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Misuse of illicit substances linked to higher risk of atrial fibrillation

Misuse of illicit substances such as methamphetamines, cocaine, opiates and cannabis are linked to an increased risk of atrial fibrillation

The misuse of the illicit substances methamphetamine, cocaine, opiates and cannabis has been found to increase the risk of incident atrial fibrillation (AF) according to the findings of a longitudinal analysis by Californian researchers.

Atrial fibrillation is the most frequent cardiac arrhythmia, and it has been estimated that 6 -12 million people worldwide suffer from the condition. Moreover, the presence of the arrhythmia is also independently associated with a higher risk of all-cause mortality. While it has become well established that a higher intake of alcohol as well as smoking, increases the risk of AF, the relationship with the misuse of illicit drugs is less clear. Whereas prior work has suggested that methamphetamine abuse leads to ECG changes that pose a higher risk for ventricular arrhythmias and most notably torsades de pointes, less is known about the effect on AF. However, there is some data linking an increased risk of AF from use of both cannabis and cocaine though these findings are derived from case studies. But in contrast, one study actually identified how cannabis use was associated with a lower odds of AF.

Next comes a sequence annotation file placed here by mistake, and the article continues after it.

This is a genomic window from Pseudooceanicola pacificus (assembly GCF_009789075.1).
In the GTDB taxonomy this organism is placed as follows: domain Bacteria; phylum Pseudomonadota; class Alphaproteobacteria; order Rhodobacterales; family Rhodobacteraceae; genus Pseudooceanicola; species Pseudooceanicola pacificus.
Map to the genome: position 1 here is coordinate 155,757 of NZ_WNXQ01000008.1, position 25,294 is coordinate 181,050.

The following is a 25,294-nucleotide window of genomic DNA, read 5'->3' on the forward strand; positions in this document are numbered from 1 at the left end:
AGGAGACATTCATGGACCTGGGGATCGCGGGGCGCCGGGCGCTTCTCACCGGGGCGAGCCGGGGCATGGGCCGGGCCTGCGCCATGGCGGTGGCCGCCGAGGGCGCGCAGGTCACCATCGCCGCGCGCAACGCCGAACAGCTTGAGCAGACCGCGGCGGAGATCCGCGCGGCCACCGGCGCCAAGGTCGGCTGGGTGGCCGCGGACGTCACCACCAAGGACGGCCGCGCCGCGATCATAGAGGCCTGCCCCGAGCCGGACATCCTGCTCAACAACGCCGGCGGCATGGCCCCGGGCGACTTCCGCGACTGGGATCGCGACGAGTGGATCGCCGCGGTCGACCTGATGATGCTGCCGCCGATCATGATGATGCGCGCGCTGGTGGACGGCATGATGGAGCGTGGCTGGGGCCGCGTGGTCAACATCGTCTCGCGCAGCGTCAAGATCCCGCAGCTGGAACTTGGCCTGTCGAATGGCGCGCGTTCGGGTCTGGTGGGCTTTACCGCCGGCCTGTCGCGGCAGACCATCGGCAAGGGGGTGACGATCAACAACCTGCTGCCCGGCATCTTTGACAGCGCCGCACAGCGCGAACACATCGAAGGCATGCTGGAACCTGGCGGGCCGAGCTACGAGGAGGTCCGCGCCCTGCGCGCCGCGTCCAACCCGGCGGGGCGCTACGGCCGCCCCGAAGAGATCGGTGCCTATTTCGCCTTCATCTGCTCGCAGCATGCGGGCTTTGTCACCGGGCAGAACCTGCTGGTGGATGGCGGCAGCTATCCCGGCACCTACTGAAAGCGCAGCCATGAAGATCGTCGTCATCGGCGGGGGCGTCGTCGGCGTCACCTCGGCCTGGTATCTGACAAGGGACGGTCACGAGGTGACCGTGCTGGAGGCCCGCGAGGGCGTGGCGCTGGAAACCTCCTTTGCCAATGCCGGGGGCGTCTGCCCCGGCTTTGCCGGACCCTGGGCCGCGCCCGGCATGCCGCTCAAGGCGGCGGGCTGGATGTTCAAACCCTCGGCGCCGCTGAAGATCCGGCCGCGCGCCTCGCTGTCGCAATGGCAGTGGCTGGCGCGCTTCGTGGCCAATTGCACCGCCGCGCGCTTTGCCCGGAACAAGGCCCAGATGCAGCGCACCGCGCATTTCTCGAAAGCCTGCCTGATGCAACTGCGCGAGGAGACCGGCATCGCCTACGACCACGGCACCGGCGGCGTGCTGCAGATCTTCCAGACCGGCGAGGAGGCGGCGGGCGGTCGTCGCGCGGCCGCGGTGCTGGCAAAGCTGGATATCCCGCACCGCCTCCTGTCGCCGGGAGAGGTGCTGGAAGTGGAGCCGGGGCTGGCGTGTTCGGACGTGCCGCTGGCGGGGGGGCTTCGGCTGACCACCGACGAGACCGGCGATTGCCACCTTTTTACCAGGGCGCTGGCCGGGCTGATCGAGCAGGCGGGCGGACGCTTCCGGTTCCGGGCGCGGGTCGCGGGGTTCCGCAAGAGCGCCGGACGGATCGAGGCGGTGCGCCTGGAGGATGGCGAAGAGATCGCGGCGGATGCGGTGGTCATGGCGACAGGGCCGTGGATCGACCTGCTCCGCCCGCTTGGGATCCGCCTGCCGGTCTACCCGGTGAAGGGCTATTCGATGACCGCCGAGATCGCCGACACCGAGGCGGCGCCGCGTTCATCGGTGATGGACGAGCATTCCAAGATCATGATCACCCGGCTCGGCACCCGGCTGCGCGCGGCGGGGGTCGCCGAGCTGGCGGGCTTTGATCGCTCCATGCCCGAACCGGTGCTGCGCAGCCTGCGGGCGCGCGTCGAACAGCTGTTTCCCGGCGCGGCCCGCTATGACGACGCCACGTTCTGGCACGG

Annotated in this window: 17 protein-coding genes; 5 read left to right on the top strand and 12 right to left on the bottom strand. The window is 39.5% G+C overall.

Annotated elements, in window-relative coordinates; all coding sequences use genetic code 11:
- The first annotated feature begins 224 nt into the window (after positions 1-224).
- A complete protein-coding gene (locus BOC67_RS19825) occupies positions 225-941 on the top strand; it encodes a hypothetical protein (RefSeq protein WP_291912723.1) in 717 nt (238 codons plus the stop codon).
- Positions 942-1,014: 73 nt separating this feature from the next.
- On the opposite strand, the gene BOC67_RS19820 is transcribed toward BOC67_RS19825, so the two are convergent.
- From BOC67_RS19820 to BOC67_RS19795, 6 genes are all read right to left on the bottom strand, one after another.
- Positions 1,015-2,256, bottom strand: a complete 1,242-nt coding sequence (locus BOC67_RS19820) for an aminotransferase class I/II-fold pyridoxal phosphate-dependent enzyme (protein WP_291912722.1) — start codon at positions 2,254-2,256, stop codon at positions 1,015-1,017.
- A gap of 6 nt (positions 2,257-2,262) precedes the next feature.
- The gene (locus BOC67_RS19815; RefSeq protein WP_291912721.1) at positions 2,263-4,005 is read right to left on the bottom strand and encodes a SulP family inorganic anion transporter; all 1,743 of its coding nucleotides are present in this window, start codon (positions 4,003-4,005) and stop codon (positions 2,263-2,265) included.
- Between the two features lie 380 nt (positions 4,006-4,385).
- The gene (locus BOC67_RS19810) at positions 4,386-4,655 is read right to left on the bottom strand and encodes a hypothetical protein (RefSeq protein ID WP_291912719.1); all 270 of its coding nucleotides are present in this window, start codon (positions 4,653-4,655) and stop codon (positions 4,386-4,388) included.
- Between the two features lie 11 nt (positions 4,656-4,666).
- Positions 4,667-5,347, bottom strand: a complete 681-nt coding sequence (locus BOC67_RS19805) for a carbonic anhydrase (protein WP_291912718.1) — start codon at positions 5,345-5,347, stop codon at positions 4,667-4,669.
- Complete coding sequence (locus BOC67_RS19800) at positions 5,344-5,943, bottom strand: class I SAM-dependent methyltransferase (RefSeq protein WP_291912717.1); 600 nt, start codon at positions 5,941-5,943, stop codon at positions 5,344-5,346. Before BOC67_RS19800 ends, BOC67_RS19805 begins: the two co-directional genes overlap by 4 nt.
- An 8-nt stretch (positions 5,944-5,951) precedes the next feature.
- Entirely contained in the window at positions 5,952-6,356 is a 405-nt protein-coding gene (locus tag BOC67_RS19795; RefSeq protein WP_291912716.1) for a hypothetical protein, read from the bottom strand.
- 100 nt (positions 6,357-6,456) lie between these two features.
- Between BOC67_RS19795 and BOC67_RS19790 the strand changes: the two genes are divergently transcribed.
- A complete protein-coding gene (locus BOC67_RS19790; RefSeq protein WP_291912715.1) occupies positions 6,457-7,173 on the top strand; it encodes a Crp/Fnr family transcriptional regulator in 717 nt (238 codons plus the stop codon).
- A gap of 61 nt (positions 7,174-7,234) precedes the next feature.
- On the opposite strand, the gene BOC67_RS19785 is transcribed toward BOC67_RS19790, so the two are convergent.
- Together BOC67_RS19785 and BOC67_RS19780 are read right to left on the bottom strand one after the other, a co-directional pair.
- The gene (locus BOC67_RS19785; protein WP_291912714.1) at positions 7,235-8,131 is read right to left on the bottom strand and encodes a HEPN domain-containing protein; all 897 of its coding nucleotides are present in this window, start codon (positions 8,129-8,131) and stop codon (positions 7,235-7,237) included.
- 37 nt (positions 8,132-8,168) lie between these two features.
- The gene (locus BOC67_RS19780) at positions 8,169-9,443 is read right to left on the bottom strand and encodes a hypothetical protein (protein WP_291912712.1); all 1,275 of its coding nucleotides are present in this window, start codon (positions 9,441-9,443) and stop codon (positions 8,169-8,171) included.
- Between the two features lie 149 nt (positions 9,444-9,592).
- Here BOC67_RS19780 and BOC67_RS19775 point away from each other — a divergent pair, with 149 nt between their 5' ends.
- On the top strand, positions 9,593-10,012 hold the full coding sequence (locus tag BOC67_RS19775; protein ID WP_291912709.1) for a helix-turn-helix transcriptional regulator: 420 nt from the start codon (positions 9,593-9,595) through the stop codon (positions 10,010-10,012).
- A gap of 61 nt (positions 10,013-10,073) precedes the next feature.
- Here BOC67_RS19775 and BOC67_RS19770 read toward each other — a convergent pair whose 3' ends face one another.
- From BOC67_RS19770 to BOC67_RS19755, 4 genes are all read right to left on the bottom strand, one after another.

In the present study, the US researchers sought to determine whether misuse of the illicit substances, methamphetamine, cocaine, opiates and cannabis were a predictor of incident AF. The team used several California healthcare databases, e.g., emergency department and inpatient to capture repeat visits for a given patient. They extracted demographic and co-morbidity data and excluded those with known AF and looked at cases where substance use was considered present at the first healthcare encounter. The researchers then compared the baseline and clinical characteristics of patients for each of the different drugs and examined the association with AF, adjusting for covariates known to be associated with AF.

Illicit substance misuse and incident atrial fibrillation

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In a total of 23,561,884 individuals, 98,271 used methamphetamine, 48,701 cocaine, 10,032 opiates and 132,834 cannabis. From this total, 4.2% developed incident AF during the period of study from 2005 to 2015. The mean age of participants ranged from 32.3 years (cannabis) to 41.1 (cocaine) and the proportion of females from 28.3% to 55%.

After adjustment for covariates, methamphetamine use was associated with an 86% higher risk of developing incident AF (Hazard ratio, HR = 1.86, 95% CI 1.81 – 1.92). Similar and significantly elevated risks were seen for cocaine (HR = 1.61), opiates (HR = 1.74) and cannabis (HR = 1.35). Interesting, polysubstance use was also associated with a higher risk of AF compared to single drug misuse (HR = 1.63, 95% CI 1.61 – 1.66).

The authors concluded that for each of the misused substances analysed, there was a higher risk of developing incident AF after controlling for conventional AF risk factors.

Citation
Lin AL et al. Cannabis, cocaine, methamphetamine, and opiates increase the risk of incident atrial fibrillation. Eur Heart J 2022

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